After seeing a few friends taking time away from social media and raving about the good it did them, I had to give it a try – I’m a sucker for a trend you see.
I am part of the generation who grew alongside social media. Before Facebook and Instagram I had Bebo, MSN and Myspace. I was just on hooked on those sites as I am on modern social media sites today. Photo Albums called “[[Vanityyyy]]” and selfies in mirrors with actual cameras not camera phones and page themes and nudges and “sending love”, it was all so addictive, it made me feel accepted in a small town where I felt out of place. So you see, this hasn’t been a short fling, but a lifelong relationship since my early teens.
But not all relationships are healthy. I needed this break to see whether this relationship had become toxic.
So I woke up one morning and with my cup of tea to steady my nerves, and I uninstalled Facebook and Instagram. For a social media addict like me this was a hard move to make. What would happen, would I lose contact with the outside world? Would I lose my mind? Would I start speaking in hashtags and follow people double tapping their faces in real life to replace my daily habits? Would I become overwhelmed with FOMO (Fear Of Missing Out)?
For the first hour I was suprised at how easy it was. Piece of cake. No problemo. Then after a couple of hours I noticed something. Even though I wasn’t on social media, I was still in that mindset.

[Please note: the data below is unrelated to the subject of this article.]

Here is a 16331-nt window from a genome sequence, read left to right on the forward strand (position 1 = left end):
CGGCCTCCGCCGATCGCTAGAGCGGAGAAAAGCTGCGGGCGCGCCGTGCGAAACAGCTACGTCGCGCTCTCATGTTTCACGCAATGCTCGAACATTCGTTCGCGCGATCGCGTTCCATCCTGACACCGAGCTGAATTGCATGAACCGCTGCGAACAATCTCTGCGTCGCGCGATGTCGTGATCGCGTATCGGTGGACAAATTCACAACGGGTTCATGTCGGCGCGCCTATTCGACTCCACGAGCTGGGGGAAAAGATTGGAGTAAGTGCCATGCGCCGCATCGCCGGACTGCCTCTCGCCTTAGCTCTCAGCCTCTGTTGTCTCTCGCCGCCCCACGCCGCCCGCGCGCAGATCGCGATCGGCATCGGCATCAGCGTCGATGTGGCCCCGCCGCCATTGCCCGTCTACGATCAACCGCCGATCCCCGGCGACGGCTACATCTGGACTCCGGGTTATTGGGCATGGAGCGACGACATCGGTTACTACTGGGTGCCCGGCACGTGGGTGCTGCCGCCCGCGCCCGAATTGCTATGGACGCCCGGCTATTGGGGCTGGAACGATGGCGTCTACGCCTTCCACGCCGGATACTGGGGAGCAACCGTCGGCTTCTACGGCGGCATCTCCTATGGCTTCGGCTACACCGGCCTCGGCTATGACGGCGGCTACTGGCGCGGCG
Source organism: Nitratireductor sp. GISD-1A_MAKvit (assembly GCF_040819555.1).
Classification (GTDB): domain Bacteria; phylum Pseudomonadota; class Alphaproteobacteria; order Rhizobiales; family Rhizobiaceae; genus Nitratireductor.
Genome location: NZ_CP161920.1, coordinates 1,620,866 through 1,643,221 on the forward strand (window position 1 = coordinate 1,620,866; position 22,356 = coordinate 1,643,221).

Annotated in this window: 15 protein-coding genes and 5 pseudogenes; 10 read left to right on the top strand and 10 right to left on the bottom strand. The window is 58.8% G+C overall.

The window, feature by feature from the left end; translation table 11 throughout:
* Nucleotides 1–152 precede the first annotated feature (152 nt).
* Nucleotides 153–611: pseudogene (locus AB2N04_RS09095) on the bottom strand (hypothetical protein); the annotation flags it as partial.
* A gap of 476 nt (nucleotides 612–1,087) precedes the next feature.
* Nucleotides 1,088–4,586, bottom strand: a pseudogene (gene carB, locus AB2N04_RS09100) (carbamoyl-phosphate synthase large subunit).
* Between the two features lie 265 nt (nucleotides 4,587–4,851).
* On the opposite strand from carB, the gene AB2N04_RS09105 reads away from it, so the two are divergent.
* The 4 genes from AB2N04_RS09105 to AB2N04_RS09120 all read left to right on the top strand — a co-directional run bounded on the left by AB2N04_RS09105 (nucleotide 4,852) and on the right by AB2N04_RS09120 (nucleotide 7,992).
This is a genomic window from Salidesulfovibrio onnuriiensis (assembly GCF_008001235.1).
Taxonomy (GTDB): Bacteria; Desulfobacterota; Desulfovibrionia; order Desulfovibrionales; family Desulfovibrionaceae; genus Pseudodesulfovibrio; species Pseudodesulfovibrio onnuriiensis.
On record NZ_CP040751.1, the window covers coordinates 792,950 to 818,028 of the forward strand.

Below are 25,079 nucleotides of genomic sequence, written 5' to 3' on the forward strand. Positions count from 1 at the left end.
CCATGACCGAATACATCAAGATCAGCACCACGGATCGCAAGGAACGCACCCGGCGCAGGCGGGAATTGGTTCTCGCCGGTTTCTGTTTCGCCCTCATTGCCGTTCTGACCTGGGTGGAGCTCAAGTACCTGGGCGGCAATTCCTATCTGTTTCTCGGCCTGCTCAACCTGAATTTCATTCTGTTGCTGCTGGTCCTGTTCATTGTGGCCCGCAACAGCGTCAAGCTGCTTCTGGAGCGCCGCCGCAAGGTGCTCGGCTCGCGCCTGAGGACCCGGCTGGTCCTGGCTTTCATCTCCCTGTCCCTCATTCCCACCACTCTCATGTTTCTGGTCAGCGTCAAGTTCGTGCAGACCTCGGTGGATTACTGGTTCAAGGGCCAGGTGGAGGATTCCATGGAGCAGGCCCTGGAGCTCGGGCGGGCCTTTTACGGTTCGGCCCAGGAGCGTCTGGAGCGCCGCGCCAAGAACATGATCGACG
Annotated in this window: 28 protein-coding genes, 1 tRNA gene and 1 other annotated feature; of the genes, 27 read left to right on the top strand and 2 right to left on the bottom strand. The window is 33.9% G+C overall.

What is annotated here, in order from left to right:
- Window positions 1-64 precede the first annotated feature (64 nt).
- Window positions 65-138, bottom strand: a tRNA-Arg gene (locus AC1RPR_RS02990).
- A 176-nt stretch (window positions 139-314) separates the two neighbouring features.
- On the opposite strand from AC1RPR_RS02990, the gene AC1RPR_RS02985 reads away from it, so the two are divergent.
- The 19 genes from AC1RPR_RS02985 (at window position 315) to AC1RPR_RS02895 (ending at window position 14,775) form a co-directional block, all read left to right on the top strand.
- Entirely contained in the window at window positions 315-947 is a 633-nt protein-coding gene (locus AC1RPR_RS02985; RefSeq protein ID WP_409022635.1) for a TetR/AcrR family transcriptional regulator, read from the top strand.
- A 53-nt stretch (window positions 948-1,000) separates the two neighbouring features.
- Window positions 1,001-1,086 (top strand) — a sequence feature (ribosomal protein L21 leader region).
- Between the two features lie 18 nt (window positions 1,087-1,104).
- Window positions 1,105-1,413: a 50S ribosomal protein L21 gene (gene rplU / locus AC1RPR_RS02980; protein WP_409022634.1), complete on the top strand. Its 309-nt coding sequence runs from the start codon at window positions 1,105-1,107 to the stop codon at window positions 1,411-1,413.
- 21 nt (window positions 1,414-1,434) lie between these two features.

“Oh that looks pretty, better take a picture to post on insta.”
“I just smashed that run, need to log it so I can share my progress with my followers.”
“I wonder what _________ is up to? Where were they riding today?”. Even though I was offline, I wasn’t free of it.
Another small something I noticed was that, much like a smoker who has quit smoking starts eating more to replace the hand to mouth motion, I still had the habit of looking at my phone every few minutes “just to check”. I hated how much I picked up my phone and was more aware of it now because as soon as I looked at the screen I was reminded how dependant I had become on my online life. What did I do before posting? This was a habit that was hard to shake but as each day passed I checked my phone less, and lifted my head more, and took in my surroundings with more focus.
What I have learnt from this one week offline is very basic life lessons. I have learnt that I can enjoy the world around me without having to capture every moment. I have learnt to connect more with people around me, in real life and through messenger and really talk to them, not just a comment here and there but real conversations. My partner and I even started our own “social media” feed, by sending each other photos of what we were up to if we were to busy to text. It was wonderful. It was life. I was so simple.
Now that I have done it, I would not only recommend it, I would recommend at least a month off. After a week I hadn’t given up the small things like checking my phone or thinking about posting. I am still pretty shocked about how much room social media has taken in my life, and although it is great for the most part, it can quickly become harmful to your mental health, your relationships, and your perception of life. Like anything in life, you need a balance. Although I am back online I am more aware of how often I am on my phone or if I am posting to my followers and not talking to my loved ones. I am learning to find the balance.
Have you taken a social media break? Get in touch and let me know your thoughts.